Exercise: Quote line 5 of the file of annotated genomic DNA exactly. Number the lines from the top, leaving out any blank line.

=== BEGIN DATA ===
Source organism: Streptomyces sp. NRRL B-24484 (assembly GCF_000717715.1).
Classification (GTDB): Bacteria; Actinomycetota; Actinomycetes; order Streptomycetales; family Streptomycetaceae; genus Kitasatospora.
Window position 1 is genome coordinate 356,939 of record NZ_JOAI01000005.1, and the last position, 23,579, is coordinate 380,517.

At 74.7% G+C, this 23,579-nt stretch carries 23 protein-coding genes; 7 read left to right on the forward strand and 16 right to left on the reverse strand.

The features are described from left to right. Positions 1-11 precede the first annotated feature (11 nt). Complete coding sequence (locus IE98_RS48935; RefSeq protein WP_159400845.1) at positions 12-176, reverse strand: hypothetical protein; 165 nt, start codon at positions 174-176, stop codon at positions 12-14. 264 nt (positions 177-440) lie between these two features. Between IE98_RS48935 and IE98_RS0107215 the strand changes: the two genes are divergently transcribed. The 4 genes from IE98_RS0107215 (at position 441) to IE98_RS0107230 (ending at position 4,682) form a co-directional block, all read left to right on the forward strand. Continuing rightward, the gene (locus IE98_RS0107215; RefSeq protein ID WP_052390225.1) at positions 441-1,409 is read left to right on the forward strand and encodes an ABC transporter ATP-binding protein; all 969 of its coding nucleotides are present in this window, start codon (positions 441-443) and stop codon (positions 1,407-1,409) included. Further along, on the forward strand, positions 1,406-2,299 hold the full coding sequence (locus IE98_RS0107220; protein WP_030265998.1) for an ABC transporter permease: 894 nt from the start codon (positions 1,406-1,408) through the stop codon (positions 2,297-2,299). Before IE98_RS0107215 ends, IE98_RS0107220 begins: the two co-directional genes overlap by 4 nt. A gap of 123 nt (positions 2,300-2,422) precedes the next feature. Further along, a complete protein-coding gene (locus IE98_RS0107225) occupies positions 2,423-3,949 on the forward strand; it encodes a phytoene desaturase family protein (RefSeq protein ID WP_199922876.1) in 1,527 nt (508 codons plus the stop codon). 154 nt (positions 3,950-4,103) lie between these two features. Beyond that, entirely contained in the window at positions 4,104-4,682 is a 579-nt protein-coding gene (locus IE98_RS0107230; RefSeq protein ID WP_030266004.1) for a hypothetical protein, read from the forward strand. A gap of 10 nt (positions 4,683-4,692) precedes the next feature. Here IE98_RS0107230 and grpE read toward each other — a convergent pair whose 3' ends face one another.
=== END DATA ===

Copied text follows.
The features are described from left to right. Positions 1-11 precede the first annotated feature (11 nt). Complete coding sequence (locus IE98_RS48935; RefSeq protein WP_159400845.1) at positions 12-176, reverse strand: hypothetical protein; 165 nt, start codon at positions 174-176, stop codon at positions 12-14. 264 nt (positions 177-440) lie between these two features. Between IE98_RS48935 and IE98_RS0107215 the strand changes: the two genes are divergently transcribed. The 4 genes from IE98_RS0107215 (at position 441) to IE98_RS0107230 (ending at position 4,682) form a co-directional block, all read left to right on the forward strand. Continuing rightward, the gene (locus IE98_RS0107215; RefSeq protein ID WP_052390225.1) at positions 441-1,409 is read left to right on the forward strand and encodes an ABC transporter ATP-binding protein; all 969 of its coding nucleotides are present in this window, start codon (positions 441-443) and stop codon (positions 1,407-1,409) included. Further along, on the forward strand, positions 1,406-2,299 hold the full coding sequence (locus IE98_RS0107220; protein WP_030265998.1) for an ABC transporter permease: 894 nt from the start codon (positions 1,406-1,408) through the stop codon (positions 2,297-2,299). Before IE98_RS0107215 ends, IE98_RS0107220 begins: the two co-directional genes overlap by 4 nt. A gap of 123 nt (positions 2,300-2,422) precedes the next feature. Further along, a complete protein-coding gene (locus IE98_RS0107225) occupies positions 2,423-3,949 on the forward strand; it encodes a phytoene desaturase family protein (RefSeq protein ID WP_199922876.1) in 1,527 nt (508 codons plus the stop codon). 154 nt (positions 3,950-4,103) lie between these two features. Beyond that, entirely contained in the window at positions 4,104-4,682 is a 579-nt protein-coding gene (locus IE98_RS0107230; RefSeq protein ID WP_030266004.1) for a hypothetical protein, read from the forward strand. A gap of 10 nt (positions 4,683-4,692) precedes the next feature. Here IE98_RS0107230 and grpE read toward each other — a convergent pair whose 3' ends face one another.